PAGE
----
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Scions of Dusk
by Bryan H. [Verified Purchaser] Date Added: 10/29/2018 23:43:18

From a balance point of view, the content here ranges. From a production level, it's up there with many of the best the guild has. But overall, the edge-lord theme just doesn't jive for me.

If your games tend away from hopeful heroes, it might be a better product choice for you.



Rating:
[3 of 5 Stars!]
Scions of Dusk
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Fleshscape
by Pascal M. [Verified Purchaser] Date Added: 02/09/2018 18:54:17

I am a french spoken player. So it is not very easy for me to review your game. I'll try to make it as simple and straight as possible. Anyway I am using a translator to help me. I really like the aesthetics of the game. the system is simple and quick to use. The three characteristics give an effective and direct profile to the character. I love the very original background of the world and the principle of a role-playing game where the goal is simply to survive and not to accumulate wealth. my only criticism is that the rules plan is not very clear. We move from the equipment to repair and dismemberment without being able to find a coherent order. it's a game that makes you want to play immediately. I plan to do a test game as a GM very soon with some friends.

Translated with www.DeepL.com/Translator



Rating:
[5 of 5 Stars!]
Fleshscape
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Creator Reply:
Thank you Pascal! The layout of the rules was very much determined by how large each section was, since I wanted to waste as little space as possible and stay within the four pages limit. Hopefully you will enjoy playing it!
Wonders Wild & Deep Core Set
by Giuseppe R. [Verified Purchaser] Date Added: 01/02/2018 11:48:32

Wonders Wild & Deep is a very fresh take on fantasy/dungeon adventure. Focus is shifted from single characters' feats to group's inventiveness and resources, and the basic resolution system always succeeds in pushing the players to evaluate risk/resource/reward. I've used it to run classic fantasy dungeons (Dyson's Delve) with great ease and fun. Highly recommended!



Rating:
[5 of 5 Stars!]
Wonders Wild & Deep Core Set
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Creator Reply:
Thank you Giuseppe! Glad the systems did its job!
Grudge Immortal
by Umberto P. [Verified Purchaser] Date Added: 12/31/2017 11:42:33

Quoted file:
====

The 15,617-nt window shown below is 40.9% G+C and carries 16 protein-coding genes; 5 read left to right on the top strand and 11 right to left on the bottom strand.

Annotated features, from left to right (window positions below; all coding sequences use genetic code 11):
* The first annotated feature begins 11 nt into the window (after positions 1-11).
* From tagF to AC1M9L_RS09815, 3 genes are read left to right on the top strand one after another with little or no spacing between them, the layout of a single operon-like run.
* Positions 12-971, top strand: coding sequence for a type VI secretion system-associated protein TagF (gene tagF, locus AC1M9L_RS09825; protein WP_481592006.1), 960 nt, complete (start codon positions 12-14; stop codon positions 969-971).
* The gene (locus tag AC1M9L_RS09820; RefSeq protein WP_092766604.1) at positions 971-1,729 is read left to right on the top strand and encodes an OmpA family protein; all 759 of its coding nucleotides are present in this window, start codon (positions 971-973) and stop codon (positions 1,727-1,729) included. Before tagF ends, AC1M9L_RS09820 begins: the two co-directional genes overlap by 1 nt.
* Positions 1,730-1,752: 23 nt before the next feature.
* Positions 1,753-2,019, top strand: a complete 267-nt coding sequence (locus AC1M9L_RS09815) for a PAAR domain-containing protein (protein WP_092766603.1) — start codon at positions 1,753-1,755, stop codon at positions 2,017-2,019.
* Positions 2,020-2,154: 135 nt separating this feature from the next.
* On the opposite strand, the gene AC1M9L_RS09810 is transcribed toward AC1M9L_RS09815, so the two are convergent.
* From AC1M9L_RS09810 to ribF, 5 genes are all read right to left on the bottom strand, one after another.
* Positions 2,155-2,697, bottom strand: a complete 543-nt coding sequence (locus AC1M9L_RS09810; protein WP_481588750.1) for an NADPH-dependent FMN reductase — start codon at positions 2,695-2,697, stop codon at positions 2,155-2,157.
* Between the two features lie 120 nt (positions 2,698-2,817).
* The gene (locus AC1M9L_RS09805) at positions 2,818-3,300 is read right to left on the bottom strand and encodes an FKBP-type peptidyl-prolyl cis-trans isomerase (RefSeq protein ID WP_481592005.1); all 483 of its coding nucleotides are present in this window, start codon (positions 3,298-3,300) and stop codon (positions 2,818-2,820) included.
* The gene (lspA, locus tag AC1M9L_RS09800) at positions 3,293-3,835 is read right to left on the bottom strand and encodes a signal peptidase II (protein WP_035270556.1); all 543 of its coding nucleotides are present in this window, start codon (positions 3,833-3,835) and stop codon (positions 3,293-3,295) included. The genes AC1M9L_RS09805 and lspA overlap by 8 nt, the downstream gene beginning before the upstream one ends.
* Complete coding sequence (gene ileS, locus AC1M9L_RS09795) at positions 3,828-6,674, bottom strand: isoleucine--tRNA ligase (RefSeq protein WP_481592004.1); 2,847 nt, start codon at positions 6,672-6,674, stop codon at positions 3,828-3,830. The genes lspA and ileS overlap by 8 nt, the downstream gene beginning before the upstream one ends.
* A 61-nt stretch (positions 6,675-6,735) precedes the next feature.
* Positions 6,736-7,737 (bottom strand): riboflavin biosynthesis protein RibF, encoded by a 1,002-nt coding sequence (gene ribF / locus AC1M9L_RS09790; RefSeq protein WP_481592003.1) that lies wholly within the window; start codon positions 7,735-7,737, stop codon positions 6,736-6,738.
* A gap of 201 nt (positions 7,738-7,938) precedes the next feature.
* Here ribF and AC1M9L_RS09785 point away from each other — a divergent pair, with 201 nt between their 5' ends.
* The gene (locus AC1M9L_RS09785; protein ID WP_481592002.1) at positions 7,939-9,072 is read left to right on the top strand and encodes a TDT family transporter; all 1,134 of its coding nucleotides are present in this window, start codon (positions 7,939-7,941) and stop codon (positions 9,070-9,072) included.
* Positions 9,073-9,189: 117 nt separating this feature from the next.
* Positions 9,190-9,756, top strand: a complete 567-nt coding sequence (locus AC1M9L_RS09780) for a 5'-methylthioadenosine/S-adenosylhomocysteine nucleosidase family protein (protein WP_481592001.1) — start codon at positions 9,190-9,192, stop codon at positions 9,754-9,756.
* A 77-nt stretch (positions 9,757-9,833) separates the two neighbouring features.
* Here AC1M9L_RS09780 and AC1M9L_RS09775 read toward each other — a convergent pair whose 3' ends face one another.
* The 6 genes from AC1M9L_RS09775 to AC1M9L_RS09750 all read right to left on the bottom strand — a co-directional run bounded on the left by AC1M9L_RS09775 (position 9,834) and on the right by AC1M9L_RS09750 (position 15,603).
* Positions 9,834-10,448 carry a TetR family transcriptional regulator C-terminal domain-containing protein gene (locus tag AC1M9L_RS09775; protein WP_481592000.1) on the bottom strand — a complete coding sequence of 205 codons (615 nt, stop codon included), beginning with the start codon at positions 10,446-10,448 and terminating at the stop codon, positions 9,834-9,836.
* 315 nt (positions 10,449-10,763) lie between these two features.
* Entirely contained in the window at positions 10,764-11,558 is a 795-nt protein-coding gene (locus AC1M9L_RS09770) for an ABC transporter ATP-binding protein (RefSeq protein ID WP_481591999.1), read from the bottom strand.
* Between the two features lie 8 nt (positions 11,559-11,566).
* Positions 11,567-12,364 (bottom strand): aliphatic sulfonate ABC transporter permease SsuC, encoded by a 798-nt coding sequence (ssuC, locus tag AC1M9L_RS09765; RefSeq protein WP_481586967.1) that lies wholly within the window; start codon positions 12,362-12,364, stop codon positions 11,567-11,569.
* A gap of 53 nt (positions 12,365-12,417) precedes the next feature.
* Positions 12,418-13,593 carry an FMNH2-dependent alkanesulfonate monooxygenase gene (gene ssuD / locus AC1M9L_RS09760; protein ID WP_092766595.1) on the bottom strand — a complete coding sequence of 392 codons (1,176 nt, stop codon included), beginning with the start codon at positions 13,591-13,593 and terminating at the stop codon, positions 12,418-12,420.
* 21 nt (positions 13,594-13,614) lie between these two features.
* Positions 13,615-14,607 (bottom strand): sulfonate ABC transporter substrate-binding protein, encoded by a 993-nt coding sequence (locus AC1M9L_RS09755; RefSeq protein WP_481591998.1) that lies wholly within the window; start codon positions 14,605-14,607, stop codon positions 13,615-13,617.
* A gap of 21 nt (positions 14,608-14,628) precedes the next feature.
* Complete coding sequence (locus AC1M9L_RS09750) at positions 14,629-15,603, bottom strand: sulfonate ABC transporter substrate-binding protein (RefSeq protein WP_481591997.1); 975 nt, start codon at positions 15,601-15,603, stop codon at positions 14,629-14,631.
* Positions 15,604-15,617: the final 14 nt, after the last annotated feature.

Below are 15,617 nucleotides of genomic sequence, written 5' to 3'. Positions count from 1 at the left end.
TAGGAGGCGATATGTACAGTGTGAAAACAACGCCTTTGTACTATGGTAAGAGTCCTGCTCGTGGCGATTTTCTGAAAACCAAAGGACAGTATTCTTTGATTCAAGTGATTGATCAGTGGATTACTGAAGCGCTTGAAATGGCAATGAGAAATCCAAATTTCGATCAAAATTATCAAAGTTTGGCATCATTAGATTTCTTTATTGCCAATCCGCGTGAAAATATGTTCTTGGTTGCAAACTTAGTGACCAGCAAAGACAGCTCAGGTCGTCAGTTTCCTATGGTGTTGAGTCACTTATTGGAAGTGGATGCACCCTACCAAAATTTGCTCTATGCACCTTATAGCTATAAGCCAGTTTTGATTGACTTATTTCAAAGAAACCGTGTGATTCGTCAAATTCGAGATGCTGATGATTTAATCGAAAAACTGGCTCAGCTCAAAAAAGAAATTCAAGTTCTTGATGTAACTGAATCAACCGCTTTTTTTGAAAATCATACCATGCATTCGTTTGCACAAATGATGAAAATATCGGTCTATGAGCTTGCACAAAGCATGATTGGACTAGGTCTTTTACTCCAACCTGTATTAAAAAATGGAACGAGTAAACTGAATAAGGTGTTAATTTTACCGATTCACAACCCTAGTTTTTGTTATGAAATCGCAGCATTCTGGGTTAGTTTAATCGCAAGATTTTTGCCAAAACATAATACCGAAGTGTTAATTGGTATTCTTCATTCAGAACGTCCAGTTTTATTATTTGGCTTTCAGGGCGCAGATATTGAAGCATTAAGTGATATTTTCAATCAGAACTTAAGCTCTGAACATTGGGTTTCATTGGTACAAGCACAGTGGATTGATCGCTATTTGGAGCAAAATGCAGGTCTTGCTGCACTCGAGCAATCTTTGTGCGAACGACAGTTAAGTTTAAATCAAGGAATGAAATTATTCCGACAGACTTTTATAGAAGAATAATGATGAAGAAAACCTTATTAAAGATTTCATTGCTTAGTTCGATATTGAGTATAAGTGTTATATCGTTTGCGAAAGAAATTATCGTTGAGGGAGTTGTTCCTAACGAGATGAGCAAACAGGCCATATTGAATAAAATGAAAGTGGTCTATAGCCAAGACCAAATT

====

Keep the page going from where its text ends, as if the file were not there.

A very good and scary adventure in an unusual setting. It is location-based more than scene-based, and the author manages to cram a lot of useful info in it, more than you find in a typical RPG scenario. It isn't an easy one, expect adventurers to die easily if they aren't able to plan their moves. Despite being made for LOTFP, it can be easily converted to other game systems. The layout and the art are excellent, too.



Rating:
[5 of 5 Stars!]
Grudge Immortal
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Fleshscape
by Aansgar B. [Verified Purchaser] Date Added: 12/20/2017 20:07:01

I you saw someone play Kingdom Death and thought to yourself "now if this was more of an rpg and less than 400$ I'd be down for that" then this is exactly what you wanted. The game is nicely designed and simple to learn to get going right away, the art is dope, the standardization of items is classy and convenient. The encumberement feature is too vague for my taste, could have used a description or be determined by the amount of + but that's a small thing. I also wish their were more creatures and random events, but what's there is enough to get a solid idea of what's going on and how to make more in the same vein. Thankfully the rules are simple, as the document itself is a bit annoying to skim through to find the relevant thing sometimes, but it's short enough if you need to read through it's not so bad.

A good snack-size offering filled with creamy possibility.



Rating:
[4 of 5 Stars!]
Fleshscape
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Creator Reply:
Thank you for your review! And I must say, tying the encumbrance to "+"s is an interesting idea. I'll keep this one in mind!
Broken Binary
by Michael B. [Verified Purchaser] Date Added: 08/26/2017 16:14:38

This game reminded me a lot of Digital Shades, which is available for free, so I guess I was biased when reading through this one. Digital Shades clearly aims at Cyberpunk, though, while I consider Broken Binary beyond Cyberpunk and almost transhumanistic, depending on the theme your want to play.